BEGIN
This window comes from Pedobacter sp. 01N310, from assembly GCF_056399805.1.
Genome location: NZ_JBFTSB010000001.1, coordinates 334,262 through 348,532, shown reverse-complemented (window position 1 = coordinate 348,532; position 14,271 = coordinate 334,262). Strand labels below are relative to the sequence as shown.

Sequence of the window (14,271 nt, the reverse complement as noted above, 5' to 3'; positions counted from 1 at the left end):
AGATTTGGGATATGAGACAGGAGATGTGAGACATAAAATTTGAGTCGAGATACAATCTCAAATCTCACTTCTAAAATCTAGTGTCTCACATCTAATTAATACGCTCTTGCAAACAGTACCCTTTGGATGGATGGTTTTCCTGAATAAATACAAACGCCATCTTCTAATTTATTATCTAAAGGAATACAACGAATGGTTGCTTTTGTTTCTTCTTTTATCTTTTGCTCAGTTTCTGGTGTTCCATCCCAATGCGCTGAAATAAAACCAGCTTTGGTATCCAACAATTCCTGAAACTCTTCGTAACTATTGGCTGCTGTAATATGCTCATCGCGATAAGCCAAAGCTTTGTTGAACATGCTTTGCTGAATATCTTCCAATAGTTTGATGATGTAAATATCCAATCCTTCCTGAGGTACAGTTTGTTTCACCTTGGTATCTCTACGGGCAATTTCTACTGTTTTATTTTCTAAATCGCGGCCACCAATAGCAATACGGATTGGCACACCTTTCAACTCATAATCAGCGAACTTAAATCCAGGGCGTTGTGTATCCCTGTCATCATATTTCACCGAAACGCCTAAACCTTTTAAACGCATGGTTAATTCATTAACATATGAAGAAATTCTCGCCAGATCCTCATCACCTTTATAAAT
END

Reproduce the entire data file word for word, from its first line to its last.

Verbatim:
This window comes from Pedobacter sp. 01N310, from assembly GCF_056399805.1.
Genome location: NZ_JBFTSB010000001.1, coordinates 334,262 through 348,532, shown reverse-complemented (window position 1 = coordinate 348,532; position 14,271 = coordinate 334,262). Strand labels below are relative to the sequence as shown.

Sequence of the window (14,271 nt, the reverse complement as noted above, 5' to 3'; positions counted from 1 at the left end):
AGATTTGGGATATGAGACAGGAGATGTGAGACATAAAATTTGAGTCGAGATACAATCTCAAATCTCACTTCTAAAATCTAGTGTCTCACATCTAATTAATACGCTCTTGCAAACAGTACCCTTTGGATGGATGGTTTTCCTGAATAAATACAAACGCCATCTTCTAATTTATTATCTAAAGGAATACAACGAATGGTTGCTTTTGTTTCTTCTTTTATCTTTTGCTCAGTTTCTGGTGTTCCATCCCAATGCGCTGAAATAAAACCAGCTTTGGTATCCAACAATTCCTGAAACTCTTCGTAACTATTGGCTGCTGTAATATGCTCATCGCGATAAGCCAAAGCTTTGTTGAACATGCTTTGCTGAATATCTTCCAATAGTTTGATGATGTAAATATCCAATCCTTCCTGAGGTACAGTTTGTTTCACCTTGGTATCTCTACGGGCAATTTCTACTGTTTTATTTTCTAAATCGCGGCCACCAATAGCAATACGGATTGGCACACCTTTCAACTCATAATCAGCGAACTTAAATCCAGGGCGTTGTGTATCCCTGTCATCATATTTCACCGAAACGCCTAAACCTTTTAAACGCATGGTTAATTCATTAACATATGAAGAAATTCTCGCCAGATCCTCATCACCTTTATAAAT